Difference between revisions of "Memorization in mathematics"
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Revision as of 21:52, 7 January 2019
Broadly speaking, there seem to be two "schools of thought" regarding memorization in mathematics, as well as a third "default position":
|Name||Description||People who hold this position|
|Default position/status quo (often implicitly held)||Memorization is not just necessary to learn mathematics, but it is the primary means through which to learn mathematics. Mathematics is the study of memorizing algorithms for solving problems. Mathematics pretty much consists of rote memorization.||School teachers|
|Reactionary position||The point of mathematics isn't to just memorize things; the point is the understand why things are true and to appreciate the beauty of mathematics. One should eschew memorization in favor of trying to deeply understand the concepts.||Richard Feynman, Paul Lockhart, smart teenagers|
|Revised status quo position||Memorization is pretty important for learning mathematics, and understanding comes from having fluency/competency. Understanding is the real goal, but memorization for the purpose of gaining fluency and storing facts in long-term memory (so as to free up working memory) is actually an essential part of the learning process.||Tim Gowers, Michael Nielsen|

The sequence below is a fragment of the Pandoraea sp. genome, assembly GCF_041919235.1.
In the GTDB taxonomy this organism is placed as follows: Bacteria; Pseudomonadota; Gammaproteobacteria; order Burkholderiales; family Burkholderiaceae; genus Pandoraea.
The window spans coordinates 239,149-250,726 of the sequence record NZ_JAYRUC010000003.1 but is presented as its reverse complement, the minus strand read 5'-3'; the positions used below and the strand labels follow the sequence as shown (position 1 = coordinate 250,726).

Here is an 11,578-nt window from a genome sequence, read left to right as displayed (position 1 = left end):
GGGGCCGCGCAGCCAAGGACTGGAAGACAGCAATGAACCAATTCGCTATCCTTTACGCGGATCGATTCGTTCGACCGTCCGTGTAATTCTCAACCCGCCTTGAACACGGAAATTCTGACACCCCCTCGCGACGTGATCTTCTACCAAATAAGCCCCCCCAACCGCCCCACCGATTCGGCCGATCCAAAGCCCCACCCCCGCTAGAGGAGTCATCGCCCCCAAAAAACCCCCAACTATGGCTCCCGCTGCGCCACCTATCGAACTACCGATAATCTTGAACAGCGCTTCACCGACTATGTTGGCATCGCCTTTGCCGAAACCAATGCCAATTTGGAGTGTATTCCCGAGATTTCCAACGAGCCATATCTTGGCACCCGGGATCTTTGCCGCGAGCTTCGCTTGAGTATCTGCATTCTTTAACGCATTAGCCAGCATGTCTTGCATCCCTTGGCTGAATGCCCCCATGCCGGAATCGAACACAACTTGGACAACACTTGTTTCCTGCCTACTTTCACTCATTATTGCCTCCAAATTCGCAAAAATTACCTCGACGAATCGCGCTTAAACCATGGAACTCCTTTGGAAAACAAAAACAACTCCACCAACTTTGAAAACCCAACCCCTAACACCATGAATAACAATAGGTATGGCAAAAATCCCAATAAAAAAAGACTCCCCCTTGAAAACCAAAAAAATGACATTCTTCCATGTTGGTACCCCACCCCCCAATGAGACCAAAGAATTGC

- Tim Gowers. "How Craig Barton wishes he’d taught maths". December 22, 2018. Gowers's Weblog. "Of particular importance, he claims, is the fact that we cannot hold very much in our short-term memory. This was music to my ears, as it has long been a belief of mine that the limited capacity of our short-term memory is a hugely important part of the answer to the question of why mathematics looks as it does, by which I mean why, out of all the well-formed mathematical statements one could produce, the ones we find interesting are those particular ones. I have even written about this (in an article entitled Mathematics, Memory and Mental Arithmetic, which unfortunately appeared in a book and is not available online, but I might try to do something about that at some point)." and "A prejudice that was strongly confirmed was the value of mathematical fluency. Barton says, and I agree with him (and suggested something like it in my book Mathematics, A Very Short Introduction) that it is often a good idea to teach fluency first and understanding later. More precisely, in order to decide whether it is a good idea, one should assess (i) how difficult it is to give an explanation of why some procedure works and (ii) how difficult it is to learn how to apply the procedure without understanding why it works."